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Antec Performance One Series P280 Super Mid Tower Chassis Review - Accessories and Documentation

Reworking and rethinking a classic of yester year, the Performance One series gets a new addition with the P280 - Antec's throwback to the iconic P180.

By: | Mid-Tower Cases in Cases, Cooling & PSU | Posted: Nov 15, 2011 1:07 pm
TweakTown Rating: 95%Manufacturer: Antec

Accessories and Documentation




There is quite a bit of hardware included with the P280. There is a group of six zip-ties to help with wire management, where below you get a full assortment of screws. The handful of screws on the left are to mount 3.5" hard drives to the trays, then you get four brass risers, four long fan screws, an extra silicone rubber bushing, four PSU screws, and ten motherboard screws. At the bottom there are eight screws for use with 2.5" drives in the plastic trays, and that leaves the six on the right to mounting the optical drives on the back side of the bays.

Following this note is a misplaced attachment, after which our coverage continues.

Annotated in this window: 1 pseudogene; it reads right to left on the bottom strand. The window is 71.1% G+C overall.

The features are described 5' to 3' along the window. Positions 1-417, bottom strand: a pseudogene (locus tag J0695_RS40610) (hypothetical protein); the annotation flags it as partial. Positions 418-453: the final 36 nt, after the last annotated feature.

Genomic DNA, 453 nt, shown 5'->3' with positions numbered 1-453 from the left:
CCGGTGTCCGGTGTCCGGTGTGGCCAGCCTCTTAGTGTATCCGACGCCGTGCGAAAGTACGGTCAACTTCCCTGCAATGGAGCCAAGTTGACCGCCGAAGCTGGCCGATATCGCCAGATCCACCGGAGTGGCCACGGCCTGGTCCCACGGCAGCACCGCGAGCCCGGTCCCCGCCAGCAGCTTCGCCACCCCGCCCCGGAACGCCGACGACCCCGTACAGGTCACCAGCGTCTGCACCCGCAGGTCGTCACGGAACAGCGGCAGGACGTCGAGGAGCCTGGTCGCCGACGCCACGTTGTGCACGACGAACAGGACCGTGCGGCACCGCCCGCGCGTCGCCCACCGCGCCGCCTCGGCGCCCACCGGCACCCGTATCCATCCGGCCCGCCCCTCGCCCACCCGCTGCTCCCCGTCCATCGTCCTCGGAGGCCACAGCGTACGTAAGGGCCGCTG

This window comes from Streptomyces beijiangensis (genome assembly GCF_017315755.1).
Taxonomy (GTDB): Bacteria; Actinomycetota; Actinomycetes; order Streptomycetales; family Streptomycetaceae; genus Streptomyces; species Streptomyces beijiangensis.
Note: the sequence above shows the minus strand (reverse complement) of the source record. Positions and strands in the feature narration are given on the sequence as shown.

The instruction sheet that is shipped with the chassis is very basic. This side of it shows twelve points of the chassis with basic descriptions of what they are. On the flip side there is a bit more to guide you through the installation, but the chassis is very self explanatory in its functionality and usage, so there really is little need for the instruction anyways.




Here I have three hard drive trays. At the bottom left is how they come out of the cage. There are four bushings that allow the screws to tighten into it and deaden vibrations when you install a 3.5" drive as in the tray at the top. If you plan to install a 2.5" drive into the trays, you need to use different screws than the 3.5" drive uses and use the four holes in the center of the trays.




Rather than take a flat shot of the inside of the doors, this angle shows how the 0.8mm steel panel is bent around the sides for structural support and gets backed with the black polycarbonate sheet as far as it can be pushed without infringing on the fit of the door panels.

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